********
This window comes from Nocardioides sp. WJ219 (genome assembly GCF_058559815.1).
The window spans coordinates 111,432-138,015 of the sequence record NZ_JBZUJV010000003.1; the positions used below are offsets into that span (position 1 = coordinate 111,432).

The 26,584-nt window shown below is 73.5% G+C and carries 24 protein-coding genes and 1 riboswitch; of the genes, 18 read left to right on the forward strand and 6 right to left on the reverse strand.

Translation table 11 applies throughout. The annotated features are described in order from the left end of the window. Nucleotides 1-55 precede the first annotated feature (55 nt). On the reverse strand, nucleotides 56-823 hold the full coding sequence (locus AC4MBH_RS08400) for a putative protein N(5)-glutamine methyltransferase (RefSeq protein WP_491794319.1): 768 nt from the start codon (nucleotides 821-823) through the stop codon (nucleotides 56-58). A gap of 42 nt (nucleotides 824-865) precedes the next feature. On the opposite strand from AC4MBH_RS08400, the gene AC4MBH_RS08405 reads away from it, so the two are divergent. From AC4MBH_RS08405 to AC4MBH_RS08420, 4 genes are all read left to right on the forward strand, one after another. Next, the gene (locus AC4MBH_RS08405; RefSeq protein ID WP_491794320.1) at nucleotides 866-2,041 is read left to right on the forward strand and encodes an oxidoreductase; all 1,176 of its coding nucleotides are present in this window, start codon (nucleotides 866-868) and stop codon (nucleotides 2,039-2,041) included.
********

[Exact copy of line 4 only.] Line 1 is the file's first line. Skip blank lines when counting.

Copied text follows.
Translation table 11 applies throughout. The annotated features are described in order from the left end of the window. Nucleotides 1-55 precede the first annotated feature (55 nt). On the reverse strand, nucleotides 56-823 hold the full coding sequence (locus AC4MBH_RS08400) for a putative protein N(5)-glutamine methyltransferase (RefSeq protein WP_491794319.1): 768 nt from the start codon (nucleotides 821-823) through the stop codon (nucleotides 56-58). A gap of 42 nt (nucleotides 824-865) precedes the next feature. On the opposite strand from AC4MBH_RS08400, the gene AC4MBH_RS08405 reads away from it, so the two are divergent. From AC4MBH_RS08405 to AC4MBH_RS08420, 4 genes are all read left to right on the forward strand, one after another. Next, the gene (locus AC4MBH_RS08405; RefSeq protein ID WP_491794320.1) at nucleotides 866-2,041 is read left to right on the forward strand and encodes an oxidoreductase; all 1,176 of its coding nucleotides are present in this window, start codon (nucleotides 866-868) and stop codon (nucleotides 2,039-2,041) included.